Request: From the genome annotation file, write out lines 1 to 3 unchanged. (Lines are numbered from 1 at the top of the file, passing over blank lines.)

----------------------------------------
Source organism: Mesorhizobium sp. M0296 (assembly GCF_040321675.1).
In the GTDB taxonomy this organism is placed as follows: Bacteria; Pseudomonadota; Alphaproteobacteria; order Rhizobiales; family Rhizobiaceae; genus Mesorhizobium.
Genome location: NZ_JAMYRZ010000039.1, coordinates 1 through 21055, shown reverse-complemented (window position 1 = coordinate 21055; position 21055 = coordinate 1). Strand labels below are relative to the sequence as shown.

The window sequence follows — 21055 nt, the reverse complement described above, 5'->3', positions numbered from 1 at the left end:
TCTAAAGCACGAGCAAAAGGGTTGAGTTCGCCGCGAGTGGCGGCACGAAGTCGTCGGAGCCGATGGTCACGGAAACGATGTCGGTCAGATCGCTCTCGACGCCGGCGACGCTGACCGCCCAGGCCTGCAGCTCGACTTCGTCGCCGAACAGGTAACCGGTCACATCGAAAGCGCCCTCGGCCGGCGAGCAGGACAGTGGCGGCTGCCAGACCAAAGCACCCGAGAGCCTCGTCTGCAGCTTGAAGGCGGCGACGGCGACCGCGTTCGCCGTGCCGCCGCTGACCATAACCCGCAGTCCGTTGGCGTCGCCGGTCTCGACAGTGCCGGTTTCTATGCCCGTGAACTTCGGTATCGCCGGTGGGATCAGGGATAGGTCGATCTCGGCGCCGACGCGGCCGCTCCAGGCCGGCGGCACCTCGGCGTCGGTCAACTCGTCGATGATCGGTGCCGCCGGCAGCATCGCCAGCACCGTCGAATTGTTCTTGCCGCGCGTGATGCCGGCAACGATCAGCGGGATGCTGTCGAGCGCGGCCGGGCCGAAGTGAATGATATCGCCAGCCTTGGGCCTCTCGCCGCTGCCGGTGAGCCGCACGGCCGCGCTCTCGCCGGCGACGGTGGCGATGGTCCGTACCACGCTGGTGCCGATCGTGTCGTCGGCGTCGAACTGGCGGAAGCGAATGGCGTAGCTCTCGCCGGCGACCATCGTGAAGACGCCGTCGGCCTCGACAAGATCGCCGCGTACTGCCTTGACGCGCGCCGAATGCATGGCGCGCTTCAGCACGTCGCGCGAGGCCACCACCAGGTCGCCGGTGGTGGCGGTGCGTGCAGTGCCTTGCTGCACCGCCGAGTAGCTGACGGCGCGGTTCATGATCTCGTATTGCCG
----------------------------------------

Source organism: Mesorhizobium sp. M0296 (assembly GCF_040321675.1).
In the GTDB taxonomy this organism is placed as follows: Bacteria; Pseudomonadota; Alphaproteobacteria; order Rhizobiales; family Rhizobiaceae; genus Mesorhizobium.
Genome location: NZ_JAMYRZ010000039.1, coordinates 1 through 21055, shown reverse-complemented (window position 1 = coordinate 21055; position 21055 = coordinate 1). Strand labels below are relative to the sequence as shown.